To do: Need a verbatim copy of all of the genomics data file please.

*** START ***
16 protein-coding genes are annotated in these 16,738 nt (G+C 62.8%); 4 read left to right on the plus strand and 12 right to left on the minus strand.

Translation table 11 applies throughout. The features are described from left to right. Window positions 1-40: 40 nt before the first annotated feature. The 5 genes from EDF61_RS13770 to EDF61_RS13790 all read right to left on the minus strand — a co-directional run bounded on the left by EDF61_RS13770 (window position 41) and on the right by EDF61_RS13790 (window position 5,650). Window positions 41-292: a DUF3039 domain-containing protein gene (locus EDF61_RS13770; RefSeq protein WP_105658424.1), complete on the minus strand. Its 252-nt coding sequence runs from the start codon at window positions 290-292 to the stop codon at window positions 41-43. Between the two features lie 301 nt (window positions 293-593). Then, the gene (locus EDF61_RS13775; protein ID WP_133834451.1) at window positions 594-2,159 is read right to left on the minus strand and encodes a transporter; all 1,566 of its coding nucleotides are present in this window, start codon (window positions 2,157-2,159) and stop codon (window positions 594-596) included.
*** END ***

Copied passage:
16 protein-coding genes are annotated in these 16,738 nt (G+C 62.8%); 4 read left to right on the plus strand and 12 right to left on the minus strand.

Translation table 11 applies throughout. The features are described from left to right. Window positions 1-40: 40 nt before the first annotated feature. The 5 genes from EDF61_RS13770 to EDF61_RS13790 all read right to left on the minus strand — a co-directional run bounded on the left by EDF61_RS13770 (window position 41) and on the right by EDF61_RS13790 (window position 5,650). Window positions 41-292: a DUF3039 domain-containing protein gene (locus EDF61_RS13770; RefSeq protein WP_105658424.1), complete on the minus strand. Its 252-nt coding sequence runs from the start codon at window positions 290-292 to the stop codon at window positions 41-43. Between the two features lie 301 nt (window positions 293-593). Then, the gene (locus EDF61_RS13775; protein ID WP_133834451.1) at window positions 594-2,159 is read right to left on the minus strand and encodes a transporter; all 1,566 of its coding nucleotides are present in this window, start codon (window positions 2,157-2,159) and stop codon (window positions 594-596) included.